Brickflow aims to improve development lenders' conversion rates and make 'marginal sites' profitable



Brickflow co-founder, Ian Humphreys (featured in the video, above), asserts that its platform endeavours to increase development lenders’ conversion rates which should, in turn, make development finance cheaper and marginal sites viable.

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The online search engine for development finance loans, which connects borrowers and lenders, launched at the end of October.

The property technology platform hopes to open up the market and provide a quick and easy way for developers to secure finance, by digitally connecting them with lenders.

Launching with “instant access” to 18 lenders, covering senior and stretched senior debt nationwide, it now has a waiting list of further finance providers to onboard.  

Property developers can use the platform to secure loans between £150,000 and £100m for various schemes, including new builds, conversions and permitted developments. 

For lenders, the platform automatically filters out any enquiry that doesn’t meet their criteria, and it aspires to complete all loans within six weeks if required. 

In an exclusive filmed interview, DFT asked whether Ian expects Brickflow to increase development finance loan conversion rates.  

“Absolutely,” he responded, “that was one of the main aims of the platform.”

Ian shared that when Brickflow was doing its market research, it spent time with the heads of development finance departments at specialist funds and challenger banks and asked for their conversion rates.

“Everyone had a different answer,”  he said, explaining that it found that most agreed that it was circa one out of every 25. 

“. . . Only 4% of enquiries are going somewhere.  

“For a lender, that [takes] a huge [amount of] resource, time, money and effort to deal with."

He explained that an improvement in conversion rates should make development finance cheaper, because it’s less costly for a lender to process.  

Consequently, this could make “marginal sites” — due to their build and funding costs — profitable.   

Ian said that the two main reasons for conversions being so low in the development finance market was due to criteria not being published or accessible, and the horrific presentation of information during application.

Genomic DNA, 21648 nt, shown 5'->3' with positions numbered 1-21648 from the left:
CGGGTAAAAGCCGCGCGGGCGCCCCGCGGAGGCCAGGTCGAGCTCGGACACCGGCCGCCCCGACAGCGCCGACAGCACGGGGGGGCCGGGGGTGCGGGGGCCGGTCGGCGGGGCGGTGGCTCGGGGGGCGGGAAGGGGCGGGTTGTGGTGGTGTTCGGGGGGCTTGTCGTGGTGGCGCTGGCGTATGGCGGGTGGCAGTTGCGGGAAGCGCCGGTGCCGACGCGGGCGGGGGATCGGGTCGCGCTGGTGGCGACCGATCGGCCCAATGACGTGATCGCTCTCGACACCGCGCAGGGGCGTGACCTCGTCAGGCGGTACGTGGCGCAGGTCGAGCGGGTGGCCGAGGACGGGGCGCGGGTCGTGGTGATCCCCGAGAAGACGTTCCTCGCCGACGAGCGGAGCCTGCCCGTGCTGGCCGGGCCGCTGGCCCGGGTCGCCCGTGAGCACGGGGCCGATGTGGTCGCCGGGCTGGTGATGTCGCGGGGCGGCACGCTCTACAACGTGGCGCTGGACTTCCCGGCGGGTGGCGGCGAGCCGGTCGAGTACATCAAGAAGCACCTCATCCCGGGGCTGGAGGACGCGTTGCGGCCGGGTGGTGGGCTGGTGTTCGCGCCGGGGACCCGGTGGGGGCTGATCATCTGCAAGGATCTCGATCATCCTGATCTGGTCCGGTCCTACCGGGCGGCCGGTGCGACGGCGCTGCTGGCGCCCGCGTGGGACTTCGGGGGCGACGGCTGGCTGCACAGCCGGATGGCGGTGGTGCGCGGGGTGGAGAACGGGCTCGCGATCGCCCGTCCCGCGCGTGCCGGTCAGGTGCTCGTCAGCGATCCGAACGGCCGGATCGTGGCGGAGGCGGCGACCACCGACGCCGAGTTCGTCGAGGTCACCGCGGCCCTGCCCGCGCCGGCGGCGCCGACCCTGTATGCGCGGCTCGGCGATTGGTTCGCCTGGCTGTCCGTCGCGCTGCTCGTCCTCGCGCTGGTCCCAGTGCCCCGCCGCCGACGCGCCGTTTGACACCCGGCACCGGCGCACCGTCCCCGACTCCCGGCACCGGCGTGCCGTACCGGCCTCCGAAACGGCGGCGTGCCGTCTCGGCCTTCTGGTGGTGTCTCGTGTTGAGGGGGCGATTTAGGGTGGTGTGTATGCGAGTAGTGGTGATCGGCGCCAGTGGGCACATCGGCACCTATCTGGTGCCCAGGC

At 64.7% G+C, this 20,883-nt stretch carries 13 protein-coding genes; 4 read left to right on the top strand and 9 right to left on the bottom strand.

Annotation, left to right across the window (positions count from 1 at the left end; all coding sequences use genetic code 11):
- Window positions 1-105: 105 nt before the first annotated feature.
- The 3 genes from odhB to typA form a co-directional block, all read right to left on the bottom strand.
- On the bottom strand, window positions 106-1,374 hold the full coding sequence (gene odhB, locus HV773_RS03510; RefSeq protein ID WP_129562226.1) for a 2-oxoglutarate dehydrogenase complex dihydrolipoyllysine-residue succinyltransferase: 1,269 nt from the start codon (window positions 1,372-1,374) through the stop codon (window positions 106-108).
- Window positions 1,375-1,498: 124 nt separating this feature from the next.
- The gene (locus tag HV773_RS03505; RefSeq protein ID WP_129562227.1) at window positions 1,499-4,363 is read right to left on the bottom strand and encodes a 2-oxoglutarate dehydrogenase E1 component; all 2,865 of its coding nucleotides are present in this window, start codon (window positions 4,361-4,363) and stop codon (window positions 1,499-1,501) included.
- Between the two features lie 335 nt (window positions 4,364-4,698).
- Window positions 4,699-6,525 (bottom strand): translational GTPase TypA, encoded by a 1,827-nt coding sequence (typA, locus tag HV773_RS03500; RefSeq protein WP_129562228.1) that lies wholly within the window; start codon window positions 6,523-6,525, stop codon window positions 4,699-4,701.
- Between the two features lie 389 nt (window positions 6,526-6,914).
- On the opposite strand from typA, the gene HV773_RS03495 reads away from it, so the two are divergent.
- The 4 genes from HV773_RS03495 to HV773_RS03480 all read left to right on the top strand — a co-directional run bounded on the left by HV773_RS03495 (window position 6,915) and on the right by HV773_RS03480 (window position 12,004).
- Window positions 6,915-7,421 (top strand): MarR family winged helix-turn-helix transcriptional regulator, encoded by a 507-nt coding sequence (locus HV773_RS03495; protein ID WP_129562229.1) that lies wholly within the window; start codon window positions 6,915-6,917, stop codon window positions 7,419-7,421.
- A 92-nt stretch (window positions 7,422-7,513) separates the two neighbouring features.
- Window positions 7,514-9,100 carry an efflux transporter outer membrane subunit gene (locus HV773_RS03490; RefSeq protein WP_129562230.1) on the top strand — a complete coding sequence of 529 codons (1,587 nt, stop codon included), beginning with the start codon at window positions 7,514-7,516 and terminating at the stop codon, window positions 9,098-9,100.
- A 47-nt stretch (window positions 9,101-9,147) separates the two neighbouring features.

“A lot of lenders would say that perhaps half, or maybe even more, of the enquiries they get are just so far removed from what’s possible,” he said. 

“What the borrower wants, and what the lender can deliver, are just poles apart.”

He added that the way information is presented can also vary dramatically — it can be as bad as a spreadsheet with a few numbers on it, through to a fully comprehensive presentation.   

“If you’re a lender that’s got 25 enquiries in their inbox, and they know that 24 of them are probably not going to go anywhere, which [applications are the ones that] they gravitate towards?” he questions.  

A poorly presented case may contain summing errors on the spreadsheets, and take two weeks for a lender to get all the information they need — all while wasting time going back and forth on numerous emails and attachments.

He adds that, after all this, and once they finally have everything they need, they look at it and realise they can’t fund it. 

“[This is] incredibly frustrating for a lender,” he argued.

Therefore, if developers can present things correctly the first time, and offer all the information a lender needs to make a credit decision in a concise presentation, funding providers can make much easier and quicker decisions.   

“Lenders are saying to us that they can get a presentation from us and, within half an hour/45 minutes, they can say, ‘Yes, it’s one we can do, here’s our heads of terms.’ That process can sometimes take two weeks when presentations aren’t correct, so it’s a huge timesaver for everyone.”  

Brickflow is also looking to build a professional services directory for developers.

This could help lesser experienced developers or practiced professionals looking to build out larger schemes, find suitable contractors, project managers, and quantity surveyors, for example, to help plug any weaknesses in the team.

“As a developer, you want to be in a position where you can sleep at night knowing that [your project] is going to be built how you want it,” Ian said.  

“We spend a lot of time speaking to people, trying to get them to understand how a lender looks at these things, and why introducing certain people into the team is a good idea.” 

Ian confirmed that Brickflow is currently working on a broker proposition, with more news to follow in Q1 2021 with a pilot session.

The full interview can be viewed, below.



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